NIRP Prediction of Flour PSD

Visible spectra and NIR are then obtained from various flour samples as a log of the inverse of reflectance. Different sample spectra are arranged according to standardized distances ‘H’ from the average spectrum. Spectra having an ‘H’ value more than a particular number such as 3 are then eliminated as outliners. After that, the population is equally divided.

One part is used to define calibration constants, and the second part is used as a validation set for testing calibration equations. Calibration equations are usually developed by using partial least square regression to predict the particle size of the flour through NIR.


Generally, laser diffraction can measure the particle size distribution of flours from all types of wheat more precisely than sieve analysis. Hard wheat flours sieve more efficiently and effectively than soft wheat flours. Flour particle size is also affected by environmental factors and growing conditions, wheat type, and the milling method used. NIR can be used with high accuracy to predict the particle size distribution of flour particles.


Particle size distribution analysis is critically important, including for flour. Depending on the features of the sample, a variety of methodologies are employed to perform PSD analysis. This technology is used to explore, control, and monitor flour characteristics.

For quality control, packing, handling, processing, product development, and research, knowing the particle size distribution of agglomerates and primary particles present in flour is crucial. Generally, flour can be evaluated through feeling, but the results obtained from this evaluation are subjective; hence it varies from person to person. Therefore PSD analysis is extremely important for a more precise and accurate assessment of flour.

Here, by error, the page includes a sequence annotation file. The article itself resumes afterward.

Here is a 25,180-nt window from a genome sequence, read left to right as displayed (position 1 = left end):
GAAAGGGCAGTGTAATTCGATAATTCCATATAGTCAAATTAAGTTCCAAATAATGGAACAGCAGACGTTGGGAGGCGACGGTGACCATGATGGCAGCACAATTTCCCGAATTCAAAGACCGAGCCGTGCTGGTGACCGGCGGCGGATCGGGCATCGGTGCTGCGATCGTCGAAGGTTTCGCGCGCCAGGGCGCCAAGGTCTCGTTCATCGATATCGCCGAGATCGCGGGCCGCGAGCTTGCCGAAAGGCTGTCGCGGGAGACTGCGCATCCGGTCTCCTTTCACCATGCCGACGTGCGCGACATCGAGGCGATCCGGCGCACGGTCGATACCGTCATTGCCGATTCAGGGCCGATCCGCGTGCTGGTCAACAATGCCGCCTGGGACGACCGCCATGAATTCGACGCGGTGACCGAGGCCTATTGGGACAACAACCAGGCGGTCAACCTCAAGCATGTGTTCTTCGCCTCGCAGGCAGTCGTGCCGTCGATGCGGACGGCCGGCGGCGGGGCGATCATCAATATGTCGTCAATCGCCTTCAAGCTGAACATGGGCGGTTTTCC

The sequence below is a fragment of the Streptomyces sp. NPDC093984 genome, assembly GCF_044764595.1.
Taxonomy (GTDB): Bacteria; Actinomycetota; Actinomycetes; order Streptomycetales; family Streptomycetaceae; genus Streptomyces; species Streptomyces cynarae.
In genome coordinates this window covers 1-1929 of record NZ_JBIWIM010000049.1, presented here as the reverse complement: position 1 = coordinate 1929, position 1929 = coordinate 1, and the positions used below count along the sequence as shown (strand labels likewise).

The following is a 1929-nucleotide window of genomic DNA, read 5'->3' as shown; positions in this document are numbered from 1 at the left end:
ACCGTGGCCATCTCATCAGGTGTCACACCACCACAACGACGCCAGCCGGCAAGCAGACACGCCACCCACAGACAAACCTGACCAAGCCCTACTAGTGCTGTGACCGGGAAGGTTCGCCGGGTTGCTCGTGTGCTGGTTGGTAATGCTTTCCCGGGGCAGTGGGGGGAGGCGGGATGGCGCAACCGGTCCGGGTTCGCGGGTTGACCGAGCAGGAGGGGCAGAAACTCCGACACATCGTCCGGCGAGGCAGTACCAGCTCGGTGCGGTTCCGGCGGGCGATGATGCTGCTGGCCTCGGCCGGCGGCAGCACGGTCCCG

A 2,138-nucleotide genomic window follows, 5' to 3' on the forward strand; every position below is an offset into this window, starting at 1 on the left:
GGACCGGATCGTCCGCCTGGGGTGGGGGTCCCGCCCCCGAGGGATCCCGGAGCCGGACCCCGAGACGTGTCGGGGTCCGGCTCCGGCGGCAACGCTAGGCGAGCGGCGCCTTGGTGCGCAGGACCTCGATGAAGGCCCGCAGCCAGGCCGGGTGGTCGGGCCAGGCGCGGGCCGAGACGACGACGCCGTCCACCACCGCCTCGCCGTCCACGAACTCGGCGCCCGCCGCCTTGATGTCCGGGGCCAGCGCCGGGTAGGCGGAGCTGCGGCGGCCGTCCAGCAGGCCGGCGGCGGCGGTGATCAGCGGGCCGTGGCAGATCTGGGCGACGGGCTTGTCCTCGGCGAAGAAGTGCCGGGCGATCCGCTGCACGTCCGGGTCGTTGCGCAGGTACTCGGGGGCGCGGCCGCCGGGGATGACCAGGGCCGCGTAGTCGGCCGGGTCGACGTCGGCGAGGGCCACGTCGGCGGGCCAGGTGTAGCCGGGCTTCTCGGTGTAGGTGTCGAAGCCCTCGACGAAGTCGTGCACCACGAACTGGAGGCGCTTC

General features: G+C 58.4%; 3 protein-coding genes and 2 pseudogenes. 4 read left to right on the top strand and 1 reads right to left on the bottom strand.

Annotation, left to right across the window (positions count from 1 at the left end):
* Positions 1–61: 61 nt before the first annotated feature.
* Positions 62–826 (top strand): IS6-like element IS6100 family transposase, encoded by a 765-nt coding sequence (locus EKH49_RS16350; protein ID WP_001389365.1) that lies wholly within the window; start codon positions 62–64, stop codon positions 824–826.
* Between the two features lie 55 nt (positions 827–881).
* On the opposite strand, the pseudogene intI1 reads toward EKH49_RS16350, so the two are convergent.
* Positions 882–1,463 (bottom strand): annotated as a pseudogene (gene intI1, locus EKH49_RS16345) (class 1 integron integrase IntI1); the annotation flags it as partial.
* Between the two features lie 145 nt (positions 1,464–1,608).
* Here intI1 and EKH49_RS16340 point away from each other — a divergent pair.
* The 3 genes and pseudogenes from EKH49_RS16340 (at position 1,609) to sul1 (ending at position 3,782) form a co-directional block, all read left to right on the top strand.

More from AZoM: Using X-Ray Fluorescence for Trace Element Identification in Food

References and Further Reading

Hareland, G. A. (1994). Evaluation of flour particle size distribution by laser diffraction, sieve analysis and near-infrared reflectance spectroscopy. Journal of Cereal Science, 20(2), 183-190. https://www.sciencedirect.com/science/article/pii/S0733521084710587?via%3Dihub

Particle Technology Labs. 2022. Particle Size Distribution. [online] Available at: <https://www.particletechlabs.com/analytical-testing/particle-size-distribution-analyses>

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Taha Khan

Written by

Taha Khan

Taha graduated from HITEC University Taxila with a Bachelors in Mechanical Engineering. During his studies, he worked on several research projects related to Mechanics of Materials, Machine Design, Heat and Mass Transfer, and Robotics. After graduating, Taha worked as a Research Executive for 2 years at an IT company (Immentia). He has also worked as a freelance content creator at Lancerhop. In the meantime, Taha did his NEBOSH IGC certification and expanded his career opportunities.